*Sarah's experience with bullying began when she first started high school.
"In Year Seven and Eight, I had a lot of issues with girls at school. It was more or less that they were rude towards me because they had more money, or other small petty things like that," Sarah told Mamamia.
"It just became so full on sometimes."
Eventually, Sarah ended up moving schools entirely to escape the bullying.
But while the 17-year-old has had a much better experience at her current school, she has faced bullying online.
As mentioned earlier, group chats among teenage girls can often become a place for insidious bullying.
From Facebook Messenger to even Snapchat group messages, a victim may be purposefully excluded, harassed, or trolled within a private conversation.
"For me personally, it would happen on Instagram," Sarah told Mamamia.
"It was mostly in group chats. I'd be in a group chat [with a few girls], and there would be three of them coming against me. Just spitting all of this stuff."
On another occasion, a video of Sarah was shared without her consent on another girl's "private" Instagram account.
As The Conversation reported, many teenagers use private Instagram accounts, often referred to as "privates", "finstas" or "spam accounts" to share content that they wouldn't normally share on their "main" Instagram account.
Although "privates" are predominately used to share memes and "ugly" selfies, there have been some reports of teenagers using the extra anonymity of the "finsta" to cyber bully others.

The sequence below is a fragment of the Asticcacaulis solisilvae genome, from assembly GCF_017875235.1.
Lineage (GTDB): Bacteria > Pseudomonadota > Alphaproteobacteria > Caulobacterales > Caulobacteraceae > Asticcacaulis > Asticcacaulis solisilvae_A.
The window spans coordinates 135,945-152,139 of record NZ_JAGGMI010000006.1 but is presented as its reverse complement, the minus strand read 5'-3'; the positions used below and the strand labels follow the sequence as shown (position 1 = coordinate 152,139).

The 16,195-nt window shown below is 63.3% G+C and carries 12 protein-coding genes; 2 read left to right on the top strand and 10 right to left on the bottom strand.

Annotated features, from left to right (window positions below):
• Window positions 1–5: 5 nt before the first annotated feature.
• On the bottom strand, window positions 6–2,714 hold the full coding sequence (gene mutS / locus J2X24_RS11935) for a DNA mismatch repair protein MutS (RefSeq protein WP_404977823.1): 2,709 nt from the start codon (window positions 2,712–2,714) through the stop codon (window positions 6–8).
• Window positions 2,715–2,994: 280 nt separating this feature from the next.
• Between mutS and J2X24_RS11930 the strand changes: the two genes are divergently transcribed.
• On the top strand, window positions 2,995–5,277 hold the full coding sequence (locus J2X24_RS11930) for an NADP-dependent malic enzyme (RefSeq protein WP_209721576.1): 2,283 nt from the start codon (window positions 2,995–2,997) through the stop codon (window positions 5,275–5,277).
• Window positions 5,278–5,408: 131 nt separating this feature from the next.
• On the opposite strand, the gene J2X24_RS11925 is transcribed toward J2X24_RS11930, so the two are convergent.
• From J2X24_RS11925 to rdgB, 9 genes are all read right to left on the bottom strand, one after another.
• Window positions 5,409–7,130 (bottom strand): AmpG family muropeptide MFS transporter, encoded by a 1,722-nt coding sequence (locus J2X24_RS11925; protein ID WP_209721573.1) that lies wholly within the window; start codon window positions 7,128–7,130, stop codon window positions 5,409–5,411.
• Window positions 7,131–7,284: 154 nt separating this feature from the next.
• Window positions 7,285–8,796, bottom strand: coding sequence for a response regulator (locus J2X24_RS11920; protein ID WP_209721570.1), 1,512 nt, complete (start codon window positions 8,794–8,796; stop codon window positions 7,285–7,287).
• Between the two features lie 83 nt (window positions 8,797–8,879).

This was the case for Sarah.
"There was an incident that happened at school where someone got a finger bun and chucked it at my head," she recalled.
"They got a video of it and posted it on their private Instagram account for 200 or 300 people to see. All of the comments were of people laughing at me."
While private accounts on Instagram can often have a bad reputation, Sarah believes that Snapchat "definitely takes the cake for online bullying".
One particular function within Snapchat, called 'YOLO', allows users to share anonymous questions and comments on a user’s Snapchat story.
Although Sarah is only friends with people she "gets along with" on Snapchat, she received a number of abusive comments when using the anonymous YOLO feature within the app.
"They were saying things like, 'You're so snobby, you walk around like you've got something stuck up your arse,'" she said.
"They were full on but I kind of found it funny because they were obviously trolls. But if it wasn't me, I think it would really affect someone quite negatively."
The Year 12 student has also seen other users posting abusive messages on Snapchat. Much like Instagram Stories, the app allows users to share images to their story, which then disappears after 24 hours.
"If someone is having an argument with someone else, they'll post screenshots of the whole [private] conversation and call them really rude names on Snapchat," she said.
On platforms including Snapchat and Instagram, bullies often use anonymity to their advantage.
"People can create multiple anonymous accounts across different platforms in order to bully others, making it very difficult for the victim to find out who’s responsible," Jessie Mitchell explained.
Getting help and advice for parents.
When teenagers are struggling with online bullying, they can often be apprehensive about reaching out for help.
Paediatric psychologist and founder of Northern & Hawthorn Centres for Child Development, Amanda Abel, outlined some of the emotional changes that parents can look out for as signs that their teen may be getting bullied.